How do you top 14 LPGA Tour wins, two majors and more than $7 million in earnings in your short 19 years on earth? You do as Lydia Ko did, and win an Olympic silver medal.
As Ko ascended the first Olympic podium for women’s golf in 116 years, her emotions were obvious. She said as much herself Wednesday during a conference call ahead of the Canadian Pacific Women’s Open, where she will defend her 2015 title (and yes, she brought her medal to Canada).
“It’s the highest one up there,” Ko said when asked to rank the medal among her achievements. “I can’t take away the two majors, those are very special to me. And even though it’s a silver, it’s just as special, even more so.”
In Rio, Ko was stuck in neutral until Friday’s third round, when she surged into contention with a 65 that was kick-started by a hole-in-one at the par-3 8th, the first of her career. That ace will stand as a special memory. So will the thrill of competing among the world’s greatest athletes.
“The whole experience of being in Rio among other Olympians was a dream come true,” Ko said. “Just to be there and seeing other athletes in the New Zealand dining area was really cool. Seeing them right in front of me, I thought I was looking through a TV.”
Ko noted that a second-place finish on tour would typically leave her disappointed. But at the Olympics, there were no hard feelings over a runner-up.
“The Olympics embraces each and every player,” Ko said. “Sometimes you can get carried away by loss, but no matter if you’re a medalist or not, people at the Olympics are all winners. There’s great spirit. It’s more about competing and being there than medals and results.”
Ko’s silver could resonate in her home country. New Zealand is home to 393 courses with approximately seven million rounds played per year, but golf still has room to grow. Ko said she’s hopeful that participation numbers among juniors will rise post-Rio. At the very least, she made some new fans — her fellow Olympians.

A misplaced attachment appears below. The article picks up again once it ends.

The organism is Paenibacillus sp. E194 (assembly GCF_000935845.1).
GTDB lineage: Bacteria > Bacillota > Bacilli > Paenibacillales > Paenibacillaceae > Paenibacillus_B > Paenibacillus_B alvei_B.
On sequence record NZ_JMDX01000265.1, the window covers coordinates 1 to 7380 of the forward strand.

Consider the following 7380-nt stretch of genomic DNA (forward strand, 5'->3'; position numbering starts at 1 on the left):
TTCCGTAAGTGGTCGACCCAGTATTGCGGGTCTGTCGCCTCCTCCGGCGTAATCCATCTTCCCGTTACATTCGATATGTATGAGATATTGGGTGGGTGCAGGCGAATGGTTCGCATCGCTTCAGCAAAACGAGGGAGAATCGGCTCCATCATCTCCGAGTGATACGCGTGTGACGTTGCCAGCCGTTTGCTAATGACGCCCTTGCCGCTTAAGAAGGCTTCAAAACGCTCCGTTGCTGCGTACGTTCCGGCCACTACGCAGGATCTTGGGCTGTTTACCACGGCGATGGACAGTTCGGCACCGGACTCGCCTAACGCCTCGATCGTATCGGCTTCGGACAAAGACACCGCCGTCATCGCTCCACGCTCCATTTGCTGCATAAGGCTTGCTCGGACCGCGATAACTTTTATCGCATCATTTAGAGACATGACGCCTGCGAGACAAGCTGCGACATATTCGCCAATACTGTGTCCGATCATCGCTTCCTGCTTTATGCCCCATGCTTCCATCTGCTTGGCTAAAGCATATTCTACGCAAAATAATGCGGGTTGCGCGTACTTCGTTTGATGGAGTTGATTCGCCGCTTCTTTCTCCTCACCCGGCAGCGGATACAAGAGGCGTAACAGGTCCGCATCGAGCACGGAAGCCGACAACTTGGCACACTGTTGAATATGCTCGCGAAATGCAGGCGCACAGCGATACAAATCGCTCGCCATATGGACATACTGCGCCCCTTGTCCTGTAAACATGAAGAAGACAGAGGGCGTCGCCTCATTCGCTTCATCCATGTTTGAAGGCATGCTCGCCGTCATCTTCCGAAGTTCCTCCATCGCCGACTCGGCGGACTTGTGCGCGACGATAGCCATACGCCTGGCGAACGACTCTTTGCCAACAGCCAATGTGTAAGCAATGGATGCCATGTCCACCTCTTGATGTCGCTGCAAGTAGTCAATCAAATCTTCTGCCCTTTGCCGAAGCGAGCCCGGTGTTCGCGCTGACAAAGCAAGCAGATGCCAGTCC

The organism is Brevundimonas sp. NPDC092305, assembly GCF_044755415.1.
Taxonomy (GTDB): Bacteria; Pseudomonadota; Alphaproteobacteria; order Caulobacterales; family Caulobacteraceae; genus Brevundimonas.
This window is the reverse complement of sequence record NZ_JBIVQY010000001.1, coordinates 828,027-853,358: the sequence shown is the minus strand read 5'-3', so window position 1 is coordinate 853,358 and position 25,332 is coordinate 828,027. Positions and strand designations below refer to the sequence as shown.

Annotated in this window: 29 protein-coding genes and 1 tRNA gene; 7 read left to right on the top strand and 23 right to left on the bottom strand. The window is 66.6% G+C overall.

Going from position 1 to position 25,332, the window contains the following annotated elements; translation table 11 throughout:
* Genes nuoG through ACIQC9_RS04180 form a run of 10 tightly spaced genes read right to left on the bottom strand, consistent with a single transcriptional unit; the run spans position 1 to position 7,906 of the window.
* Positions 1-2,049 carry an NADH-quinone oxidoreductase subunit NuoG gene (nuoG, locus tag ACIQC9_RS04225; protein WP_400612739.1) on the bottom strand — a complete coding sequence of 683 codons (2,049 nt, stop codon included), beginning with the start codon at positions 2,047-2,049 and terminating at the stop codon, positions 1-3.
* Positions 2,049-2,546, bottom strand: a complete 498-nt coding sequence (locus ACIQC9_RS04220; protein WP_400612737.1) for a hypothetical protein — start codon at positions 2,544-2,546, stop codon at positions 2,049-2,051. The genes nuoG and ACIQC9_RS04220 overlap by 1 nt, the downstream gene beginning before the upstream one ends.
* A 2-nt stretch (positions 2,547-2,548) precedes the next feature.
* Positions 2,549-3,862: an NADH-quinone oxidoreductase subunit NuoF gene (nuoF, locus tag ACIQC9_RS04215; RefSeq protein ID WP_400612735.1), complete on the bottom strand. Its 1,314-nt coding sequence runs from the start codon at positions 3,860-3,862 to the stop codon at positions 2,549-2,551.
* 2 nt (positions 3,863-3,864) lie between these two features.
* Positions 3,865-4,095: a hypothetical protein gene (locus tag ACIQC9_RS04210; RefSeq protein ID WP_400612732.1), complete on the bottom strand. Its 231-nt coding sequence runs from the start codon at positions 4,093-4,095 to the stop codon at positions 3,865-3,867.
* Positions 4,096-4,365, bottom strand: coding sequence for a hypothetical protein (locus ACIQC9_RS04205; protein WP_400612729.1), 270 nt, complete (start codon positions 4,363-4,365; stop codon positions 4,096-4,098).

Richie McCaw, the former captain of the New Zealand All Blacks rugby team, followed Ko’s group during the first round. Ko wasn’t aware he was watching, but she was happy to make at least one birdie over the seven holes he tagged along.
“All different sports were there, and when you see all of them, especially because I’m not home often and don’t get to cross paths with them a lot, I was in the fanzone,” Ko laughed. “I was fan-girling.”
The night she won silver, Ko didn’t remove her medal for anything other than a shower, and she wore it proudly while attending other events.
“Right after everything finished up on Saturday, we went and watched athletics,” Ko said. “I couldn’t believe that watching all of those ceremonies and seeing those athletes on the podium, that I was actually on one myself a few hours before.”
In four years, perhaps she’ll stand atop another one.